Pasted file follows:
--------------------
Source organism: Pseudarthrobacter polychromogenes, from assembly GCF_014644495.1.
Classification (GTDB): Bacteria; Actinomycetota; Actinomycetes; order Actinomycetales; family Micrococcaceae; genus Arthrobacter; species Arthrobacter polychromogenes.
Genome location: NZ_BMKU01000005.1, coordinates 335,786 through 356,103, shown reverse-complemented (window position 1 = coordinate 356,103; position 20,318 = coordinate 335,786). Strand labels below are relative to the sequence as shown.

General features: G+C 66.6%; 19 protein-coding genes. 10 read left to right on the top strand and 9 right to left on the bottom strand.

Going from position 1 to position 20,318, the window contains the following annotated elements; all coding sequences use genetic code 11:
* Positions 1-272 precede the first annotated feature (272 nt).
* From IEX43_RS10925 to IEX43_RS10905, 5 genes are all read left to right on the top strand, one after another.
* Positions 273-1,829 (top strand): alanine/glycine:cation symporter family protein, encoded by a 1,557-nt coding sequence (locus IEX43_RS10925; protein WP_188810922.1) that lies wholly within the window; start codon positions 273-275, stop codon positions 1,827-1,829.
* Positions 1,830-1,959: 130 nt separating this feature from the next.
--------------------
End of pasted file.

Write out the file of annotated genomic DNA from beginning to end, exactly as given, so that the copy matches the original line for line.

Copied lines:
Source organism: Pseudarthrobacter polychromogenes, from assembly GCF_014644495.1.
Classification (GTDB): Bacteria; Actinomycetota; Actinomycetes; order Actinomycetales; family Micrococcaceae; genus Arthrobacter; species Arthrobacter polychromogenes.
Genome location: NZ_BMKU01000005.1, coordinates 335,786 through 356,103, shown reverse-complemented (window position 1 = coordinate 356,103; position 20,318 = coordinate 335,786). Strand labels below are relative to the sequence as shown.

General features: G+C 66.6%; 19 protein-coding genes. 10 read left to right on the top strand and 9 right to left on the bottom strand.

Going from position 1 to position 20,318, the window contains the following annotated elements; all coding sequences use genetic code 11:
* Positions 1-272 precede the first annotated feature (272 nt).
* From IEX43_RS10925 to IEX43_RS10905, 5 genes are all read left to right on the top strand, one after another.
* Positions 273-1,829 (top strand): alanine/glycine:cation symporter family protein, encoded by a 1,557-nt coding sequence (locus IEX43_RS10925; protein WP_188810922.1) that lies wholly within the window; start codon positions 273-275, stop codon positions 1,827-1,829.
* Positions 1,830-1,959: 130 nt separating this feature from the next.